Austrosteenisia blackii

Family : Leguminosae

Text © Pietro Puccio

 

English translation by Mario Beltramini

 

 

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The Austrosteenisia blackii is a 20 m Australian climber with 35 cm stems © Giuseppe Mazza

This species is native to Australia, where it grows at the margins of the pluvial forests along the coasts of north-eastern Queensland and of New South Wales, up to 800 m of altitude.

The name of the genus is the combination of the Greek word “auster” = austral, south and the name of the genus Steenisia due to the resemblance which can be found between the species of the two genera; the species is honoured to the Scottish botanist Allan Black (1832-1865), curator of the Herbarium Hookerianum.

Common names: Black’s bloodvine, blood vine (English).

The Austrosteenisia blackii (F. Muell.) Geesink (1984) is a robust perennial woody, semi-deciduous, climber, which may reach a length of about 20 m with a stem diameter up to 35 cm; the young branches and the leaves are initially covered by a rust-coloured down; from the stem, when the same is nicked, a dark red sap gets out, from which the common name originates.

The leaves are odd-pinnate, 10-18 cm long, with 7 to 9 leaflets from obovate to elliptic, of dark green colour, hairless on top, pubescent below, 4-7 cm long and 2-4 cm broad.

The inflorescences are formed by much ramified, pendulous, panicles carrying a crowd of flowers, in pair on the same peduncle, 7-9 mm long, of a colour varying from dark red to almost blackish. The fruits are flat pods, yellow and papery, 5-12 cm long and 1,5-2,5 cm broad, containing up to 8 reniform seeds about 6 mm of long and 3-4 mm broad.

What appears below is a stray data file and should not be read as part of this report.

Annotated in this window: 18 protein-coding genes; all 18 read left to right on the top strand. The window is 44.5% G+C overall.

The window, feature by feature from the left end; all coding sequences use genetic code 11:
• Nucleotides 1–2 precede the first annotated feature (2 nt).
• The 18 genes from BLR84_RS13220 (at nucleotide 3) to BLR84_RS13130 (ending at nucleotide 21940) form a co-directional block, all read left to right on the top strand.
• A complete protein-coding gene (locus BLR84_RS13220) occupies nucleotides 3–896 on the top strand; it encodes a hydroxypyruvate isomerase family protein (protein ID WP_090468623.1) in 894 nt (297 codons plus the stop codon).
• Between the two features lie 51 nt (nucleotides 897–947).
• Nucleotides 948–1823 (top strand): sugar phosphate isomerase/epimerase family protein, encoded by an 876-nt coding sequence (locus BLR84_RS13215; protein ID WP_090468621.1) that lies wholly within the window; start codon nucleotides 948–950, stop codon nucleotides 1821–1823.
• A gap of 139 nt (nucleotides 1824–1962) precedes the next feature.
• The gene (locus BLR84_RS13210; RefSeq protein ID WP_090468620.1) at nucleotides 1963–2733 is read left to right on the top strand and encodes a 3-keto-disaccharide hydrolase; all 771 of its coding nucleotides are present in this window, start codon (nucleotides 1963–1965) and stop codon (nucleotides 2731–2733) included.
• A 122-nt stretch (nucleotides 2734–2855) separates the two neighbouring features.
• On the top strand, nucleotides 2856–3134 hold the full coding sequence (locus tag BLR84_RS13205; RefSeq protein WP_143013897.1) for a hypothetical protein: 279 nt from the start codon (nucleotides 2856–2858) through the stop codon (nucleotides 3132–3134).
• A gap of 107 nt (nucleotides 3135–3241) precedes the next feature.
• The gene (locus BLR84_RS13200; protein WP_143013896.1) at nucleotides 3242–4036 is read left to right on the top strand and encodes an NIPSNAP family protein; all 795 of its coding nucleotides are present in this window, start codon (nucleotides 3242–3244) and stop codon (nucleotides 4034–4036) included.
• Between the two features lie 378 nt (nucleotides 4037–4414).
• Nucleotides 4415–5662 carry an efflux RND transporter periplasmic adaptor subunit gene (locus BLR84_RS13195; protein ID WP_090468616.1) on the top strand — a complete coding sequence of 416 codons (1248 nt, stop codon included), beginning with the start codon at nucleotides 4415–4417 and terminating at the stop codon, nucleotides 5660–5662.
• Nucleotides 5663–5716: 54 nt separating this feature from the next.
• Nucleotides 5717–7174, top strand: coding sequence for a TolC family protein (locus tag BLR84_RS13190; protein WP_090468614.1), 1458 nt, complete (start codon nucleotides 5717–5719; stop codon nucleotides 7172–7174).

It reproduces by seed, which must be previously scarified in order to notch the hard and waterproof tegument and so help the germination, utilizing a sandy soil rich of humus at the temperature of 20-24 °C.

In spite of its potentialities, due to its much ornamental foliage and the particular showy flowering, this climber is practically unknown outside its origin zones.

It requires tropical, subtropical and warm temperate climate, as it can resist, for a short time, to some degrees under the 0 °C. It requires high luminosity, even full sun, and abundant watering, but may bear dry periods; it may be utilized as soil cover, climber of trees or on robust pergolas.

Synonyms: Millettia blackii F. Muell. (1861); Lonchocarpus blackii (F. Muell.) Benth. (1864); Kunstleria blackii (F.Muell.) Polhill (1971).

 

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The photographic file of Giuseppe Mazza

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